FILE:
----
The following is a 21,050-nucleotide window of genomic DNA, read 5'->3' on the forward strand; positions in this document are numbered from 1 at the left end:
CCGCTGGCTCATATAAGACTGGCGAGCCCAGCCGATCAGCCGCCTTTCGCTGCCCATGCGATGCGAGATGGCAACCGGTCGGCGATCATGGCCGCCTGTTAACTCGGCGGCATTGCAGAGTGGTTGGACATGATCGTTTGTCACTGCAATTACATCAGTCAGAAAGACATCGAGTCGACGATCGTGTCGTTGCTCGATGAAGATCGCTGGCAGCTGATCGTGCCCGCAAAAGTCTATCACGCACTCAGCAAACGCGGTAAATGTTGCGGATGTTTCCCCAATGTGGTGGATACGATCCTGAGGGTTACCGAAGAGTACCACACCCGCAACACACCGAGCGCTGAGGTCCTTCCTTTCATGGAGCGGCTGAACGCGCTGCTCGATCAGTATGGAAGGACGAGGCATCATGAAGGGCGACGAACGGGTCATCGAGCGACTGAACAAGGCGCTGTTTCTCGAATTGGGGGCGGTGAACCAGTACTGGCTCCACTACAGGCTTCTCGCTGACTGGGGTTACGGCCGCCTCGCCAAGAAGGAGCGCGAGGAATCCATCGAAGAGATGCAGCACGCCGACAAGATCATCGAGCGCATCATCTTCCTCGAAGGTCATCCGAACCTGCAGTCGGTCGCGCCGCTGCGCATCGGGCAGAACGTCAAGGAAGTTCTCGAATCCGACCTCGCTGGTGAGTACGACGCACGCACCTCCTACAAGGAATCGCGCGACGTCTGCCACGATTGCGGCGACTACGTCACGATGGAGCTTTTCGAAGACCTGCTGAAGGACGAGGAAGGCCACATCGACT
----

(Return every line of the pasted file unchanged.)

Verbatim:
The following is a 21,050-nucleotide window of genomic DNA, read 5'->3' on the forward strand; positions in this document are numbered from 1 at the left end:
CCGCTGGCTCATATAAGACTGGCGAGCCCAGCCGATCAGCCGCCTTTCGCTGCCCATGCGATGCGAGATGGCAACCGGTCGGCGATCATGGCCGCCTGTTAACTCGGCGGCATTGCAGAGTGGTTGGACATGATCGTTTGTCACTGCAATTACATCAGTCAGAAAGACATCGAGTCGACGATCGTGTCGTTGCTCGATGAAGATCGCTGGCAGCTGATCGTGCCCGCAAAAGTCTATCACGCACTCAGCAAACGCGGTAAATGTTGCGGATGTTTCCCCAATGTGGTGGATACGATCCTGAGGGTTACCGAAGAGTACCACACCCGCAACACACCGAGCGCTGAGGTCCTTCCTTTCATGGAGCGGCTGAACGCGCTGCTCGATCAGTATGGAAGGACGAGGCATCATGAAGGGCGACGAACGGGTCATCGAGCGACTGAACAAGGCGCTGTTTCTCGAATTGGGGGCGGTGAACCAGTACTGGCTCCACTACAGGCTTCTCGCTGACTGGGGTTACGGCCGCCTCGCCAAGAAGGAGCGCGAGGAATCCATCGAAGAGATGCAGCACGCCGACAAGATCATCGAGCGCATCATCTTCCTCGAAGGTCATCCGAACCTGCAGTCGGTCGCGCCGCTGCGCATCGGGCAGAACGTCAAGGAAGTTCTCGAATCCGACCTCGCTGGTGAGTACGACGCACGCACCTCCTACAAGGAATCGCGCGACGTCTGCCACGATTGCGGCGACTACGTCACGATGGAGCTTTTCGAAGACCTGCTGAAGGACGAGGAAGGCCACATCGACT